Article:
And among other ground that's broken by the series, is the first use of the holodeck in Once Upon A Planet.
Actually that was "The Practical Joker" (where it was just called the recreation room). "Once Upon a Planet" was a sequel to "Shore Leave," set on the amusement park planet; a holodeck would've been redundant.
Although that's another detail that was ignored by later productions, since early TNG treated holodecks, at least aboard starships, as a brand-new innovation. Then again, later series pretty much retconned that too, since VGR established that Janeway (who was the same age as Riker) had grown up with children's holoprograms, and ENT had the technology existing as far back as 2151.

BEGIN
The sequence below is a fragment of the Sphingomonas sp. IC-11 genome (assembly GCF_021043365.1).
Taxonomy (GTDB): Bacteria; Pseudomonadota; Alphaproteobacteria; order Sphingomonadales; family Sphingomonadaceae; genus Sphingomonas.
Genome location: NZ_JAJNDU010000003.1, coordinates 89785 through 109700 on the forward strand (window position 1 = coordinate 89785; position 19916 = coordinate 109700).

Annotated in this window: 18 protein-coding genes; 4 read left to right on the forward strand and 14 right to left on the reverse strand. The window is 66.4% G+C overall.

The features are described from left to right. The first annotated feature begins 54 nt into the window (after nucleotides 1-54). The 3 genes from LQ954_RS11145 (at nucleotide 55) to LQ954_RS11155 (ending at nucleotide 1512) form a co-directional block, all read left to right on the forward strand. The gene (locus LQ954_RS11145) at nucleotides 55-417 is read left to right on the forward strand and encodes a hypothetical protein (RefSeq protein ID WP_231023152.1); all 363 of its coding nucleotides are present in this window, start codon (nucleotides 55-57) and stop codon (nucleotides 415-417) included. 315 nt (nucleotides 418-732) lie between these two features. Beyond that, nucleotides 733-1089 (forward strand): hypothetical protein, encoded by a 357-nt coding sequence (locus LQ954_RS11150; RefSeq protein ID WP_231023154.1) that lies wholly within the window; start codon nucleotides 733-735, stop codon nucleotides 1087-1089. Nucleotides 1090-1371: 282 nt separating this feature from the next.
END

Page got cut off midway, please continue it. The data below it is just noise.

Which just goes to show that canon and continuity are not the same thing; something can be part of the canon and still have parts of its continuity ignored. Canon just means the core body of work from the main creators, whether it's consistent with itself or not. TAS was executive-produced by Roddenberry and Fontana, with Roddenberry's Norway Productions as the co-producers with Filmation, and with Fontana as what we'd now call the showrunner, with Paramount distributing. I'd say that makes it from the main creators of the franchise.